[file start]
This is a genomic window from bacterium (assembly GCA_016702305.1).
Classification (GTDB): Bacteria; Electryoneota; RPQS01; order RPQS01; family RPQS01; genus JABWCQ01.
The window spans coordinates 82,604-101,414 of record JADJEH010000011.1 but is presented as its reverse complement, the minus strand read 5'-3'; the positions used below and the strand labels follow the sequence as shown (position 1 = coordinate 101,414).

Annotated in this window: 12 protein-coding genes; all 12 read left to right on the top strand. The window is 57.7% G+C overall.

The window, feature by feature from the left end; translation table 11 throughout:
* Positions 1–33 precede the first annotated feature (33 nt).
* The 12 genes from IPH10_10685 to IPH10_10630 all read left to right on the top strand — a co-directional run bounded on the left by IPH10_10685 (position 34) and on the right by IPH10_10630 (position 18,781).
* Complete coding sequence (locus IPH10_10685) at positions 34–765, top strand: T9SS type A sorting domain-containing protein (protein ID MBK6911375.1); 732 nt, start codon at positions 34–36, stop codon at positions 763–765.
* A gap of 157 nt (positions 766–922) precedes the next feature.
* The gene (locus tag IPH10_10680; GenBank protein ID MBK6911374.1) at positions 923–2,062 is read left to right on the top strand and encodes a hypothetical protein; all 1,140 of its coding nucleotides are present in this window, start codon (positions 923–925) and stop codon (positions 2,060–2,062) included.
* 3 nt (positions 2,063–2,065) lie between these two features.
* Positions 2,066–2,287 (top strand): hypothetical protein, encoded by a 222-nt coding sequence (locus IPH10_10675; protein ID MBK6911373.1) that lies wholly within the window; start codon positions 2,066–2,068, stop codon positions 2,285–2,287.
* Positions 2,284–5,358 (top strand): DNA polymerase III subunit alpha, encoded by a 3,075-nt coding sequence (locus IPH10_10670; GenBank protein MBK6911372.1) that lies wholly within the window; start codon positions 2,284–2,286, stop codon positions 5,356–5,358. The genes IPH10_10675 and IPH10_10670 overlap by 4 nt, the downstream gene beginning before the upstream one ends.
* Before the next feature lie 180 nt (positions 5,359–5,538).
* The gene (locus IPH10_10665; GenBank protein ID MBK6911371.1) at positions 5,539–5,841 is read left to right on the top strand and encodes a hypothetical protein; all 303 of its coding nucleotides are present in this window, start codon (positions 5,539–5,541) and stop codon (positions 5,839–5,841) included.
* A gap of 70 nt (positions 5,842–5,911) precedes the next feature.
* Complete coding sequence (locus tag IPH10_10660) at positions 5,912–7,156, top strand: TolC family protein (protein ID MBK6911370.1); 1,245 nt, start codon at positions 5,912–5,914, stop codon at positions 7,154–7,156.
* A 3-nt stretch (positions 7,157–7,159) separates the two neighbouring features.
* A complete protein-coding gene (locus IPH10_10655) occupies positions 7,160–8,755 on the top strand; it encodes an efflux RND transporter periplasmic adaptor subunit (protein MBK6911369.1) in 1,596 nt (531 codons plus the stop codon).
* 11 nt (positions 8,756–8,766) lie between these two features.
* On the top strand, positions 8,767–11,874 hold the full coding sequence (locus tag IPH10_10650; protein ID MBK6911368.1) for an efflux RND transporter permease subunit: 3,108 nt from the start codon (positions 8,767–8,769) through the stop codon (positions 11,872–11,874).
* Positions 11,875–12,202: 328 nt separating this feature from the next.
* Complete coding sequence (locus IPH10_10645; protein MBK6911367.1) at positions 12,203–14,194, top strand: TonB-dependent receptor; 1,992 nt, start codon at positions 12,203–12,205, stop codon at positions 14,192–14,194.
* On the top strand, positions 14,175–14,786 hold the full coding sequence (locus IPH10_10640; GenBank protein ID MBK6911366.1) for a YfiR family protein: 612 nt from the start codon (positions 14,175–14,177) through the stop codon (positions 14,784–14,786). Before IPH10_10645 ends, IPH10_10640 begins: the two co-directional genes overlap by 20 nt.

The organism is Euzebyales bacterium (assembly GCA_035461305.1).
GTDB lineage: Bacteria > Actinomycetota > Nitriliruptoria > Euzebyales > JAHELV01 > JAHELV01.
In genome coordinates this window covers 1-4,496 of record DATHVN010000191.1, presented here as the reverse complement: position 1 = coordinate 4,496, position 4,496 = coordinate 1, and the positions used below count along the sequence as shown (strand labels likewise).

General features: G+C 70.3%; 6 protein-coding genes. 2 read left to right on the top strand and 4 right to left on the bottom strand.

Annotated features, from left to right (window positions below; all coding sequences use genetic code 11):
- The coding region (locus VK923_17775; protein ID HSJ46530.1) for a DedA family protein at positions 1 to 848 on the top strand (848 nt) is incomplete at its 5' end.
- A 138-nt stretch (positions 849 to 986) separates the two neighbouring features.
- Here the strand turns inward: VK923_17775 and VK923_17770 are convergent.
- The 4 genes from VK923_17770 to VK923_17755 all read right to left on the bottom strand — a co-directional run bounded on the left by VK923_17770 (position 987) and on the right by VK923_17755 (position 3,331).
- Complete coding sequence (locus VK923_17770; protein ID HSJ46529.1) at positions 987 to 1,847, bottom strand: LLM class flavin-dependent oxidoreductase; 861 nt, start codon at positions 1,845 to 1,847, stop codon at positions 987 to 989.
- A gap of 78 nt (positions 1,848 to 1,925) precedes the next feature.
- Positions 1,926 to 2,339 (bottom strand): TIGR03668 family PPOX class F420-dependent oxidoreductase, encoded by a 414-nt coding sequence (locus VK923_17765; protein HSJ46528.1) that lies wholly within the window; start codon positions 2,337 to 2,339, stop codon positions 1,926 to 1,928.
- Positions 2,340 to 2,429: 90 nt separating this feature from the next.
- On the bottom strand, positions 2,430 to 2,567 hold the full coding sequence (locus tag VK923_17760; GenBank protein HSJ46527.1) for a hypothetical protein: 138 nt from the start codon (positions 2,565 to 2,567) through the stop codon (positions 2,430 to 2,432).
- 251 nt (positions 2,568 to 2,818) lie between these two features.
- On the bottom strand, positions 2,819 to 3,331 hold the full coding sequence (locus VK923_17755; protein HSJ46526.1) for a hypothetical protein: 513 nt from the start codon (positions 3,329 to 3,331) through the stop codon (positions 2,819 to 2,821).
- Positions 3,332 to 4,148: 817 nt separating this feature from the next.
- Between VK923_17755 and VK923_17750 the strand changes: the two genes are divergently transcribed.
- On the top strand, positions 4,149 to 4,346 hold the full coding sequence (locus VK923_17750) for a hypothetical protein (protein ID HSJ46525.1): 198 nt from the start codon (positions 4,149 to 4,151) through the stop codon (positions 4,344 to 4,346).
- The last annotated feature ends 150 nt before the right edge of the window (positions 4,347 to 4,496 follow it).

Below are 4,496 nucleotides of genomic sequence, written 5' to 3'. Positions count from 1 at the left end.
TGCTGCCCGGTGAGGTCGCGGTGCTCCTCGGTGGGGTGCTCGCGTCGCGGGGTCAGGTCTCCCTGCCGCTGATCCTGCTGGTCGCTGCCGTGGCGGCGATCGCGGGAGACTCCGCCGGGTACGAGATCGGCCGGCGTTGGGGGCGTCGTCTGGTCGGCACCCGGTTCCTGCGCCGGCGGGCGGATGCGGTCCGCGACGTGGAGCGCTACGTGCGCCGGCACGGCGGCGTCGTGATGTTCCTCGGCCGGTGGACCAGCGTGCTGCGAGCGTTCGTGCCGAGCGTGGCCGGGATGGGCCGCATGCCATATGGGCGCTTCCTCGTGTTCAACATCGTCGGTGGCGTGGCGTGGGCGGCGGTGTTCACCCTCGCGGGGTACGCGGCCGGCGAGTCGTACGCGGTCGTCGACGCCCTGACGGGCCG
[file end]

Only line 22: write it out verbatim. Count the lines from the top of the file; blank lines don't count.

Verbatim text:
* Positions 11,875–12,202: 328 nt separating this feature from the next.